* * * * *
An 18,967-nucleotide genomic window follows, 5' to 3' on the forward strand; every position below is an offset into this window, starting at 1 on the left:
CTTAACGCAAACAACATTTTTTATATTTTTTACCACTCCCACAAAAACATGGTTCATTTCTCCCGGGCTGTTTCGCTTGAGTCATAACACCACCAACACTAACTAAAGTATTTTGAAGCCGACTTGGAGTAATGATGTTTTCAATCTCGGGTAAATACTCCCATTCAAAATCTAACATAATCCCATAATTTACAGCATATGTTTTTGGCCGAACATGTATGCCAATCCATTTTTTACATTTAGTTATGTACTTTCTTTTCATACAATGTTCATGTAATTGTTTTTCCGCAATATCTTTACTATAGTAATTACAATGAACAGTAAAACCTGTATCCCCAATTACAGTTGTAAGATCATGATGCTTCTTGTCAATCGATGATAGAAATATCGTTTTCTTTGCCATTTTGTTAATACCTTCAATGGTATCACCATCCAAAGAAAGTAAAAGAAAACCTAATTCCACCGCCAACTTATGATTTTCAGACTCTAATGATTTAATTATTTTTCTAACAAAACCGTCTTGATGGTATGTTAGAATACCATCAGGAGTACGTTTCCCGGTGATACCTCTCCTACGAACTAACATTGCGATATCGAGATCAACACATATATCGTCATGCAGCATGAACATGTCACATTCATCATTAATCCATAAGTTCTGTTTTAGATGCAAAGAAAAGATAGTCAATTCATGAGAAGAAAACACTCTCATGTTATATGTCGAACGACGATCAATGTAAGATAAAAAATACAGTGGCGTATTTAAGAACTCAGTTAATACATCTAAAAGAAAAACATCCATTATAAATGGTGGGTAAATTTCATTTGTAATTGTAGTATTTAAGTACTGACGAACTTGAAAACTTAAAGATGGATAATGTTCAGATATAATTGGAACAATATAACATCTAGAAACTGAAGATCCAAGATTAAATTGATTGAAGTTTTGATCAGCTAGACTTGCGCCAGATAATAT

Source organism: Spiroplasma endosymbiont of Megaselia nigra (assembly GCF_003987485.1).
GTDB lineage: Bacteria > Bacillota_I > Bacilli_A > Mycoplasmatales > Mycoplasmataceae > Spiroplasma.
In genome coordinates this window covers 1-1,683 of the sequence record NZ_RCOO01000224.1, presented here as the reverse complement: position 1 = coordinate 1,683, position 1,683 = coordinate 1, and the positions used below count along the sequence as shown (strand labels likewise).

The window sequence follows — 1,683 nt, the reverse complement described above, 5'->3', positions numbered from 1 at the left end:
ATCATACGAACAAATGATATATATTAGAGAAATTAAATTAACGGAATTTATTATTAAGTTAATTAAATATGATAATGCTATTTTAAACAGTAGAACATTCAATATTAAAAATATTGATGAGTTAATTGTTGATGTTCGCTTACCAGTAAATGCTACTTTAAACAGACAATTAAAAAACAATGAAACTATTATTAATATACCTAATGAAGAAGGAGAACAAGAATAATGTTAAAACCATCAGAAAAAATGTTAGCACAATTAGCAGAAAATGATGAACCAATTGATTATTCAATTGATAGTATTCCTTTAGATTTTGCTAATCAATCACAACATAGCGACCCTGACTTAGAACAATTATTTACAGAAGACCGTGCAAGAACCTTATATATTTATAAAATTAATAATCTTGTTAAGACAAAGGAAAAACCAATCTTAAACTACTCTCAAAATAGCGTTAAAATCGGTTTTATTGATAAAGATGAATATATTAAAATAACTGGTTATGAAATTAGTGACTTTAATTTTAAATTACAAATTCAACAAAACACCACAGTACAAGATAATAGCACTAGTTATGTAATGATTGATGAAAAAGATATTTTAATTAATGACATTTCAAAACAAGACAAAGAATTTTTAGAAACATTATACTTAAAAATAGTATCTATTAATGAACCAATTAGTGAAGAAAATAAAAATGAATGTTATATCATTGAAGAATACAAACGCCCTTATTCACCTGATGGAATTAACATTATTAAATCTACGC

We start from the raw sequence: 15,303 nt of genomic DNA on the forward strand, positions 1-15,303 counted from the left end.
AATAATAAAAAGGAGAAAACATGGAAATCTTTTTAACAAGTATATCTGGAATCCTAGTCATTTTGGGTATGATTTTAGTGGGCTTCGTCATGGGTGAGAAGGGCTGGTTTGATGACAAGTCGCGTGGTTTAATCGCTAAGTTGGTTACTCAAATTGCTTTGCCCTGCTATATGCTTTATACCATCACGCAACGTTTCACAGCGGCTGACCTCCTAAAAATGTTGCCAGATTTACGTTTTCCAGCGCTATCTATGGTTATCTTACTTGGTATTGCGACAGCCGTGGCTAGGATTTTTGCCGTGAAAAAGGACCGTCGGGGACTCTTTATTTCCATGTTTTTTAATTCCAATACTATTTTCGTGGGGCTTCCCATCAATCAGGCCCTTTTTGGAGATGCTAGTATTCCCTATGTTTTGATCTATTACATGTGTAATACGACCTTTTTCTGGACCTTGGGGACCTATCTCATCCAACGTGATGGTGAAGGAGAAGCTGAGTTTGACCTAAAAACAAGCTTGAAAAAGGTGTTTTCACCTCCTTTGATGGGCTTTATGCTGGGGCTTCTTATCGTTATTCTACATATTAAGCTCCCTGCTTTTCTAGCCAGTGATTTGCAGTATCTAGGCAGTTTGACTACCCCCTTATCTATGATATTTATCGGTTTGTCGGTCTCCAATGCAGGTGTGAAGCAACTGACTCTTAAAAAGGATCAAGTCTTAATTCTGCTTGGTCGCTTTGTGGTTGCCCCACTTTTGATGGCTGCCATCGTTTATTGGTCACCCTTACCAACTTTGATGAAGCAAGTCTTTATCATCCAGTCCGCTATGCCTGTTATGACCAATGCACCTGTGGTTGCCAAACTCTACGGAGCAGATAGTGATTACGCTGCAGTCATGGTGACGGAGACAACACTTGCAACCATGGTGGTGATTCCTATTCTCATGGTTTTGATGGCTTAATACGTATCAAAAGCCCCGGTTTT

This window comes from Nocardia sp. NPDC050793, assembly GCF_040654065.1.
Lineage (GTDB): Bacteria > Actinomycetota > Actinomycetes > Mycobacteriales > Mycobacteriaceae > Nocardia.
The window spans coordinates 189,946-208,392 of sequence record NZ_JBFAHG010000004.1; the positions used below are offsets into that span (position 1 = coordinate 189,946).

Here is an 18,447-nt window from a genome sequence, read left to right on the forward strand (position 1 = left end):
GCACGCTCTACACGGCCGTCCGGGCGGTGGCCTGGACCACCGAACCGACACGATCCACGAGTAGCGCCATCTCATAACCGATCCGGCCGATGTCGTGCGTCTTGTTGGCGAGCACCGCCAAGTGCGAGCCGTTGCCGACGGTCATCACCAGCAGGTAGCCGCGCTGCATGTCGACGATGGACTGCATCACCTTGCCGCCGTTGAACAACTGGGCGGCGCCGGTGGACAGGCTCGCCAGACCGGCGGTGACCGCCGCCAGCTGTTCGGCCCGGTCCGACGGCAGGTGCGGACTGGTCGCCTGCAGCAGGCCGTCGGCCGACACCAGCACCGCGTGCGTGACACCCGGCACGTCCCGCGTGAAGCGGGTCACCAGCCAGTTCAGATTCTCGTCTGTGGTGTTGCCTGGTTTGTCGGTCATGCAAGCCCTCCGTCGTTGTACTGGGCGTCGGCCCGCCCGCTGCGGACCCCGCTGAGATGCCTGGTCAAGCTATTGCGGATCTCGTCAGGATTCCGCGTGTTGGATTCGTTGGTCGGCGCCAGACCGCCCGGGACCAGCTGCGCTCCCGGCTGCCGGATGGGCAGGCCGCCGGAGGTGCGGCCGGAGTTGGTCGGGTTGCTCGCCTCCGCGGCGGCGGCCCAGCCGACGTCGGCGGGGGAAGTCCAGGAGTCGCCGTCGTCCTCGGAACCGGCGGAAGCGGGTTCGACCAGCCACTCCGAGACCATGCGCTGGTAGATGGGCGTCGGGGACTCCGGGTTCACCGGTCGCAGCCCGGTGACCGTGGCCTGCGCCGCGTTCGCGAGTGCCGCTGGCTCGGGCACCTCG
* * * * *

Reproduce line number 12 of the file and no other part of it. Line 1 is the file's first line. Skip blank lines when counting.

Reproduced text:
The window spans coordinates 189,946-208,392 of sequence record NZ_JBFAHG010000004.1; the positions used below are offsets into that span (position 1 = coordinate 189,946).